Before I move on, a few last reviews are pleasantly stuck in my craw that simply must billow forth. Three reviews total. Jonathan Franzen's new novel, the film "The Social Network" and the generally undisturbed state of the State of Wisconsin. On some level I will do a great disservice to everything I've written here over the last nearly 6 years unless I offer something on how I experienced them all.
Franzen's novel "Freedom" has received more advance blather and inspired more critical backflips than any book in years. I can only imagine what sort of team of publicists his publisher employed on this roll out. No expense has been spared, no media placement seems too far afield, no advertising crossover will be neglected. Hello, Orpah. On steroids. Yet none of that means a damn thing when it comes to the book itself. I'd be wasting everyone's time if I tried to sum it up better than the masterful Michiko Kakutani did back a few months in the NYTimes. But I will offer my own rating - a larded and fried yet not especially fulfilling C. Skill counts for a lot. There should be no surprise in my concession that Franzen has skill up to and coming through every available orifice. Yet in the end, there's only one way to judge a book outside of all the out-sized praise and obligatory book club choice-worthy guilt applied in heaps. In effect, any reader must ask whether the book was a pleasure to read - no matter what form that pleasure might take. In that, "Freedom" is most certainly a disappointment. And given all the bunk piled on top of Franzen's efforts which I surely hope he did not ask for, I don't expect his work will do any good for the field from which novels spring. If anything, such poorly-paced, over-stuffed compendiums of properly topical references bore the snot out of readers and probably make it tougher for unnoticed writers to get traction in even a small way. Just imagine how many editors and assistants had a hand in this puppy. Not that I begrudge Franzen his stranglehold on the zeitgeist. I just hope people take the time for pleasures that don't require a front-page spread in "TIME" to break through. If you have limited time for reading, don't bother with this one. Oprah makes mistakes, too. Oh...am I still typing out loud?
"The Social Network" is equally everywhere, although in a totally different realm of exposure. The subject (Facebook, of course) and the world's obsession with it makes this film the least surprising hit since the invention of fried dough. I will concede that it is truly entertaining and paced with the sort of bracing mastery that movies just don't bring all that often. My rating is a snarky B-plus. The only cut against the grain of praise from me comes in the form of that moment when I realized how much of a trifle this whole Facebook obsession represents. Namely (spoiler alert, without details) when Justin Timberlake's character gets in trouble. If you haven't seen it, you won't be surprised in the least. But the point of my snark is that when the bloom comes off his rose, the whole doggone movie looks about as epic as a six-month dental cleaning. There's no denying that Facebook is a killer, ubiquitous app - worth bazillions and growing everyday. And somewhere out there right now, there's another complex prick working on a better next-biggish thing in his dorm room that will also become a verb in just a handful of years. That thing will be worth two-plus bazillions. The people behind it will do stupid crap. We'll be told that the mere existence of "it" says something about all of us. And on and on and on. I'll just bring it around and say that as far as popular entertainment goes, "The Social Network" is the full hoot. Harvard hasn't looked this sexy since the invention of beer. Still, the movie's the artistic equivalent of a full run through the tasting menu at a smoking hot new tapas bar along with a few pitchers of awesomely strong sangria. The next day, you can't stop talking about it while knocking back coffee after coffee with an unhealthy mix of Advils and vitamins. Then something comes up. Life goes on. And you forget what the big buzz was or even if you really remember what happened. Still, go see it. It's delicious.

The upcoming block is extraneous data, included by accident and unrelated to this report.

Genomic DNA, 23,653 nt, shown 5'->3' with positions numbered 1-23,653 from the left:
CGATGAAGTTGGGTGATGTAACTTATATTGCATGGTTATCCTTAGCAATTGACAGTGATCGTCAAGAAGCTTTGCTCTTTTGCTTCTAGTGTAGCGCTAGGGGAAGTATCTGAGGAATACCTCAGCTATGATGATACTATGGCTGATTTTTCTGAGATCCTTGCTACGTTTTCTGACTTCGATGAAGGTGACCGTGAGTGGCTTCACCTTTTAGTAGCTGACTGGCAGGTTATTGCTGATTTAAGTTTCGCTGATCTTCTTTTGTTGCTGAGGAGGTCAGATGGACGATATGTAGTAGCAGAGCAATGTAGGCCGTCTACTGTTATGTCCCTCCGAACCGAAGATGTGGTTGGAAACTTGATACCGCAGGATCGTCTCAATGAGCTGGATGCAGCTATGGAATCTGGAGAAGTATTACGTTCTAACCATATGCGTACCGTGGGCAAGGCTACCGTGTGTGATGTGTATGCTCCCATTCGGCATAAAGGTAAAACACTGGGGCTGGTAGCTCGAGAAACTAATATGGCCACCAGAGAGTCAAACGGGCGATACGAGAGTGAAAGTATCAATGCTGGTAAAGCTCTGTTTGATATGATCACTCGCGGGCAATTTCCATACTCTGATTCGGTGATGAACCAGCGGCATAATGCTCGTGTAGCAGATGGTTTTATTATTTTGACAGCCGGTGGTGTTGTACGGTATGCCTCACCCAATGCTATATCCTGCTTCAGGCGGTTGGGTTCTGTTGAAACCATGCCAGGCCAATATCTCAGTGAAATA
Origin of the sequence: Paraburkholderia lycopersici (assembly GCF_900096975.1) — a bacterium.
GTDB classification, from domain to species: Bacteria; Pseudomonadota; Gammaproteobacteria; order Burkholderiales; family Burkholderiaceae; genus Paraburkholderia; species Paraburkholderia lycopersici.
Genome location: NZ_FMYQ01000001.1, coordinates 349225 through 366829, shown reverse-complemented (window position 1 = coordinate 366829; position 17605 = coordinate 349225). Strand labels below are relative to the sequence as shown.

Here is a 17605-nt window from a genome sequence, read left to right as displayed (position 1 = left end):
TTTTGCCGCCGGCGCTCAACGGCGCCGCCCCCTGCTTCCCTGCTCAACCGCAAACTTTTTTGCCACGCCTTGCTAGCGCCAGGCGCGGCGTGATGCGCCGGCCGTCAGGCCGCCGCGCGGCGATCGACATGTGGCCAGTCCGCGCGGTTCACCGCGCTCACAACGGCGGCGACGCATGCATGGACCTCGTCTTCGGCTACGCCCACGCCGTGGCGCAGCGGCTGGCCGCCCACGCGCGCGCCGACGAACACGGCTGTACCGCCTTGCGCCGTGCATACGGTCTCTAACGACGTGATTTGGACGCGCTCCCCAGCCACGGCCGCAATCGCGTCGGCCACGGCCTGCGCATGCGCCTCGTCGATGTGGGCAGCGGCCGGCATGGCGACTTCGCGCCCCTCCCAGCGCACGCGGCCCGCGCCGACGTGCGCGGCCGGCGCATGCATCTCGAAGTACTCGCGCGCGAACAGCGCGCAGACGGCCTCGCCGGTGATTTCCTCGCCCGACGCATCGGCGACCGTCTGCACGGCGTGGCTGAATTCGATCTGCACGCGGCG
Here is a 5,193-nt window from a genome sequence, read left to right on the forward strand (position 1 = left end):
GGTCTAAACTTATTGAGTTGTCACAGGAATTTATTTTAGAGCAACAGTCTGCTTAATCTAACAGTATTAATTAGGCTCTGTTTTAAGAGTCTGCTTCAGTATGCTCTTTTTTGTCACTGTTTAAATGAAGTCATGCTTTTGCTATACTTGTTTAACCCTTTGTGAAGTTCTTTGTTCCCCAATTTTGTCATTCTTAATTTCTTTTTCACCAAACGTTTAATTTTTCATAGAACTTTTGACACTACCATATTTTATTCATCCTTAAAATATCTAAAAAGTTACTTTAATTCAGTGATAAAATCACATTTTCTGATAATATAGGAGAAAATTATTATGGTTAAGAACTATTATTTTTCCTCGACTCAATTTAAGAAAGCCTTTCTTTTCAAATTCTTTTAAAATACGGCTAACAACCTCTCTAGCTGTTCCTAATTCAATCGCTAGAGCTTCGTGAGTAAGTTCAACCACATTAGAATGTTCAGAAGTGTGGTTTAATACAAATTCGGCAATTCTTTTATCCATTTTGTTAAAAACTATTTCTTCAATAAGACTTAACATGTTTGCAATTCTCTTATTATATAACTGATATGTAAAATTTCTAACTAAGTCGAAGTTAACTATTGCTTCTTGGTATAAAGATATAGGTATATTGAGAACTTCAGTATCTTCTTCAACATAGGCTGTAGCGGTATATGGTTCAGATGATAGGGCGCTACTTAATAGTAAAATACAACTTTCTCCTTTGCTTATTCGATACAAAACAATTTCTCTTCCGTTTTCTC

Finally, some of you who've read what I've put up here over the years might care that I had a recent week-long spin through my homeland - the often time-capsule authentic seeming State of Wisconsin. I saw loads of good people, most of whom seemed surprised to see me looking leaner yet not at all meaner. I hung out in all sort of old haunts. In effect, I had a just-long-enough trip down memory lane without anything like a bucket list or totally killer mix tape personal soundtrack swelling in the background. It was just great to see Sconnie in the fall. So there's no better time for me to fully acknowledge that I'm moving on. This is truly it for andthefamilybuick. I've done what I wanted to do here. After today, you can continue to follow me in perpetuity at my website - don't laugh, there's not been much focus on the there there. Thus far, at least. Don't expect to see another blog from me. I've sometimes loved the gig. I've also sometimes hated the gig. But the gig is up. Thank you so so much for reading. The archives will stay up so long as there's a Blogger (thanks to them for all the hosting over the years!). So please search what I've done here before. I hope you'll look for what I do in the future. The books are coming, I promise. One last thing - please know that I do this for you. I'll always try to remember that. Come what may. Rock on.